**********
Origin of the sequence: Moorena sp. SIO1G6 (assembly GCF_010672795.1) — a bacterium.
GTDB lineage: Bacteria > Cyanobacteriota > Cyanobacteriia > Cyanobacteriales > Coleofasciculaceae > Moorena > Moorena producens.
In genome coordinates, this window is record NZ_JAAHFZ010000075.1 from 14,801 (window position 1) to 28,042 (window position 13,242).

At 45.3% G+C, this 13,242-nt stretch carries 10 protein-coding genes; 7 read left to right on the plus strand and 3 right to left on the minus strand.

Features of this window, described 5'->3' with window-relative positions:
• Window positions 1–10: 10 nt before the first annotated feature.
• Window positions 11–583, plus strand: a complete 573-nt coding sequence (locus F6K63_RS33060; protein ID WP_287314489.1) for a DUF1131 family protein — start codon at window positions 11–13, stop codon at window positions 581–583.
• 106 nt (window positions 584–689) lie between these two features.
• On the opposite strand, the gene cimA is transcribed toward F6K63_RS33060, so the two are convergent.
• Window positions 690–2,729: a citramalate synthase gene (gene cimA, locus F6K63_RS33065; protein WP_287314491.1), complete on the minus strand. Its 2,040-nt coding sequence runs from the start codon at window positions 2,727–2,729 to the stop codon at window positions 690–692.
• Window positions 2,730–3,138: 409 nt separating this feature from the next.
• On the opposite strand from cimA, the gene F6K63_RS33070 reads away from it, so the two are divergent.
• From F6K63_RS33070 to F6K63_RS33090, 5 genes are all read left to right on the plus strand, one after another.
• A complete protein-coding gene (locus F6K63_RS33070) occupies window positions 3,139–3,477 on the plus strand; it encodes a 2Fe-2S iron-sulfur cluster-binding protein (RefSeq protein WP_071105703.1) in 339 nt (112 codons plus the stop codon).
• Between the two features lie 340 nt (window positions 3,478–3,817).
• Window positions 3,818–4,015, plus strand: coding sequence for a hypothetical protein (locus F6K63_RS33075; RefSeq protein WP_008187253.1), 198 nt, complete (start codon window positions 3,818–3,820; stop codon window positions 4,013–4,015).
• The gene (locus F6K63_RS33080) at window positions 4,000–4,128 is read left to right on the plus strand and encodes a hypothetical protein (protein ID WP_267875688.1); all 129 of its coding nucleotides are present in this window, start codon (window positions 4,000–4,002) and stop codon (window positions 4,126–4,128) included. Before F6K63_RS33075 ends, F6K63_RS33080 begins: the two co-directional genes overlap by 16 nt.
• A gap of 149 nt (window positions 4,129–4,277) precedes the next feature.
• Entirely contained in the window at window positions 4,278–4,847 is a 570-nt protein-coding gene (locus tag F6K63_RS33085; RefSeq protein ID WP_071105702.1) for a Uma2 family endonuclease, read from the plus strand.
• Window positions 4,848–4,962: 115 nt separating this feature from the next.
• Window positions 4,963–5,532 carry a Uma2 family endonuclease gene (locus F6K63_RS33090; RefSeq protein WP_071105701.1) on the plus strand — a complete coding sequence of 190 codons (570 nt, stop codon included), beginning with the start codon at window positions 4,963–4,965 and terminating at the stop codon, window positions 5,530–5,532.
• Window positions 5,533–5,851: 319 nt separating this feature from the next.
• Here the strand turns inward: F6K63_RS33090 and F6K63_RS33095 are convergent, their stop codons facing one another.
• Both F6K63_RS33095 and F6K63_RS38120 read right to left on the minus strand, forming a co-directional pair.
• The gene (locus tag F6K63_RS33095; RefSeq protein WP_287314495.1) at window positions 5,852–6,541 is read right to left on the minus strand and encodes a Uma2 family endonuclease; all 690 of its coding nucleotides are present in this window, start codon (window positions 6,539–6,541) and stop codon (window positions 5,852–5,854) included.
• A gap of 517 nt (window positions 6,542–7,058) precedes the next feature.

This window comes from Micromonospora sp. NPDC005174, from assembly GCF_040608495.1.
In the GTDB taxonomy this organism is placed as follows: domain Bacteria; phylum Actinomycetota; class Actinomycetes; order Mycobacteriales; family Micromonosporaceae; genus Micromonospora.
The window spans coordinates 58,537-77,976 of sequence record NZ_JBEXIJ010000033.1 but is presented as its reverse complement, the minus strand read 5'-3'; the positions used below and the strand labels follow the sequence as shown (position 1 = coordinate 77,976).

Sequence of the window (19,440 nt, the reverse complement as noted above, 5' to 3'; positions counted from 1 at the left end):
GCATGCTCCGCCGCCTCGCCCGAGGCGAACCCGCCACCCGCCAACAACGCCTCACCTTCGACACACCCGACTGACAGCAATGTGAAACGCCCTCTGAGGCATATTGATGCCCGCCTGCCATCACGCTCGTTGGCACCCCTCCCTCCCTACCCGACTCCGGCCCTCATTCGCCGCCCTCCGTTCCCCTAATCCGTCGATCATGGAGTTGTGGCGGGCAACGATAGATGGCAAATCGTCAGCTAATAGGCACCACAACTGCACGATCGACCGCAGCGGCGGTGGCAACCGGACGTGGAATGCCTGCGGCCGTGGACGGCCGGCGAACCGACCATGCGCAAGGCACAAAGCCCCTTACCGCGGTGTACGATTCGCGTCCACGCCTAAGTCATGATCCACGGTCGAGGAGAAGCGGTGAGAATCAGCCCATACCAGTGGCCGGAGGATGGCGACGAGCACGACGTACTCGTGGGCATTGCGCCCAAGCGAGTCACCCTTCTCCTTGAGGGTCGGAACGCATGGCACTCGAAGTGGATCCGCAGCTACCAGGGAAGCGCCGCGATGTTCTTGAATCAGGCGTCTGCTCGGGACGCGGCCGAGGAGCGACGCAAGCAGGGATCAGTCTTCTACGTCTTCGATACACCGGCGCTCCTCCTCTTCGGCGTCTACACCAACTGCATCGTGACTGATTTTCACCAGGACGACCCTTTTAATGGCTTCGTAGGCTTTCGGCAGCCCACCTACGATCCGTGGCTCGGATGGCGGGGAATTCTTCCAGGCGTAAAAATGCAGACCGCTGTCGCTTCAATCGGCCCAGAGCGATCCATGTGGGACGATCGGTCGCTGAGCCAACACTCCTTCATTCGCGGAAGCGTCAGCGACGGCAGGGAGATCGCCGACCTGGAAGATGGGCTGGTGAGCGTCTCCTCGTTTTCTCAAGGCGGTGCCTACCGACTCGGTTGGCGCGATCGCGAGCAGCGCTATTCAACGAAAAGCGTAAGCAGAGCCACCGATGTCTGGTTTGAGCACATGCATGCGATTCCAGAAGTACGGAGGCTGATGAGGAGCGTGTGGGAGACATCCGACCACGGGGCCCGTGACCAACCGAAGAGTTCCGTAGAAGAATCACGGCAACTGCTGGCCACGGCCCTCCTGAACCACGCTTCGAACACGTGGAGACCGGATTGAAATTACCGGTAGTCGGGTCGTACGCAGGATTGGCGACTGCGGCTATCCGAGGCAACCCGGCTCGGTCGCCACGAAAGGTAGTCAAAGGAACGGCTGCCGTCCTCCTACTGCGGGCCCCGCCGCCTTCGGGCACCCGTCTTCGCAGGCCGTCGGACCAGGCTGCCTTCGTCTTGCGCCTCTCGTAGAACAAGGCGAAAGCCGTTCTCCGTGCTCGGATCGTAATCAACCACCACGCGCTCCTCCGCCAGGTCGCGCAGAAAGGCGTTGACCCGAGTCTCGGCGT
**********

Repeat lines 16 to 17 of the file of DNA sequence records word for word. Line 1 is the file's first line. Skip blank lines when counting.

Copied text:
• Window positions 3,818–4,015, plus strand: coding sequence for a hypothetical protein (locus F6K63_RS33075; RefSeq protein WP_008187253.1), 198 nt, complete (start codon window positions 3,818–3,820; stop codon window positions 4,013–4,015).
• The gene (locus F6K63_RS33080) at window positions 4,000–4,128 is read left to right on the plus strand and encodes a hypothetical protein (protein ID WP_267875688.1); all 129 of its coding nucleotides are present in this window, start codon (window positions 4,000–4,002) and stop codon (window positions 4,126–4,128) included. Before F6K63_RS33075 ends, F6K63_RS33080 begins: the two co-directional genes overlap by 16 nt.